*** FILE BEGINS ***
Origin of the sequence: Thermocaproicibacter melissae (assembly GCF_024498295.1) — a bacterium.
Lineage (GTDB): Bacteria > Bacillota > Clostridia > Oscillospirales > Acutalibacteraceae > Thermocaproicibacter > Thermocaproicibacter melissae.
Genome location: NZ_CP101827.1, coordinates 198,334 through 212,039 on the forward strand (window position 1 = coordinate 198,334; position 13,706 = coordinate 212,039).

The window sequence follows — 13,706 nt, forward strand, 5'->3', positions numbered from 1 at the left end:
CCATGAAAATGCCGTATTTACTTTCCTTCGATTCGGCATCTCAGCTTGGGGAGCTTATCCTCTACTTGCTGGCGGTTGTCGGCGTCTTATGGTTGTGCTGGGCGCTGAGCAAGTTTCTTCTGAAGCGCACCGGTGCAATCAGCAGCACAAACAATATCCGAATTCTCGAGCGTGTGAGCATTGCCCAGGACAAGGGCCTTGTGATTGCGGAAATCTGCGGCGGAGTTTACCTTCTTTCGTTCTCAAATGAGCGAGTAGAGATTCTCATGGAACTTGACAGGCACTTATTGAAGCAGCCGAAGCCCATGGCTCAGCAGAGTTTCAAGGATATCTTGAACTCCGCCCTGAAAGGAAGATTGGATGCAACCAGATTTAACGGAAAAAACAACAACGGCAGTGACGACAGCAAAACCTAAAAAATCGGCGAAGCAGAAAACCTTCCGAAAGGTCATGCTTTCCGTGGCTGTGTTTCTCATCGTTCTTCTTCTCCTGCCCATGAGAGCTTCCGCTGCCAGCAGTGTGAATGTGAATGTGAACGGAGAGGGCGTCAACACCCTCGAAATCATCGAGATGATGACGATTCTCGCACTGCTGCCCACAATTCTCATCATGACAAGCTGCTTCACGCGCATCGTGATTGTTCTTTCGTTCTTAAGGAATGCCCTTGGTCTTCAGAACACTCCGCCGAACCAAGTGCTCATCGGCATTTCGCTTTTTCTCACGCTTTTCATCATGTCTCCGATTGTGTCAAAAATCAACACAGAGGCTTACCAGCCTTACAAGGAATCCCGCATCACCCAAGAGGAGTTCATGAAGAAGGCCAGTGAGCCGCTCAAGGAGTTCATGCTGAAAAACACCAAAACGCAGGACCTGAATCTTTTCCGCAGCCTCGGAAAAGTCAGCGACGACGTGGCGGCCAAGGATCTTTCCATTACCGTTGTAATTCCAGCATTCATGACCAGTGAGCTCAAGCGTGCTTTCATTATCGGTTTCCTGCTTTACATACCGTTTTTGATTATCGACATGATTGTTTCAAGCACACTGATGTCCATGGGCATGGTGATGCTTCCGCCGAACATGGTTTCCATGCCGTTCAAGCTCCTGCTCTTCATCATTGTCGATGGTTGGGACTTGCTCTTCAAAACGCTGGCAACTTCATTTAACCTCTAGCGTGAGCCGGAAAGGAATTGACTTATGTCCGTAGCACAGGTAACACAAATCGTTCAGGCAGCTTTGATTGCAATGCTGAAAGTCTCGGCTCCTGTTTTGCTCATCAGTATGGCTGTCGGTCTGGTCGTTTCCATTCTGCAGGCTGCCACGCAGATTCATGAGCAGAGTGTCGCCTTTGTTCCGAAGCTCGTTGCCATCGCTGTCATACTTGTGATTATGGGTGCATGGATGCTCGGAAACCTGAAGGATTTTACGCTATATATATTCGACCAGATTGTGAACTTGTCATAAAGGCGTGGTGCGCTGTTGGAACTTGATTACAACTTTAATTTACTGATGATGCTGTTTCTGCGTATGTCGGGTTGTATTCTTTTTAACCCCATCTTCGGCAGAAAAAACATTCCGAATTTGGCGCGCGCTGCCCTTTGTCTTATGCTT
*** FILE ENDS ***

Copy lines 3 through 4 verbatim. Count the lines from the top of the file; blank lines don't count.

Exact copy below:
Genome location: NZ_CP101827.1, coordinates 198,334 through 212,039 on the forward strand (window position 1 = coordinate 198,334; position 13,706 = coordinate 212,039).

The window sequence follows — 13,706 nt, forward strand, 5'->3', positions numbered from 1 at the left end: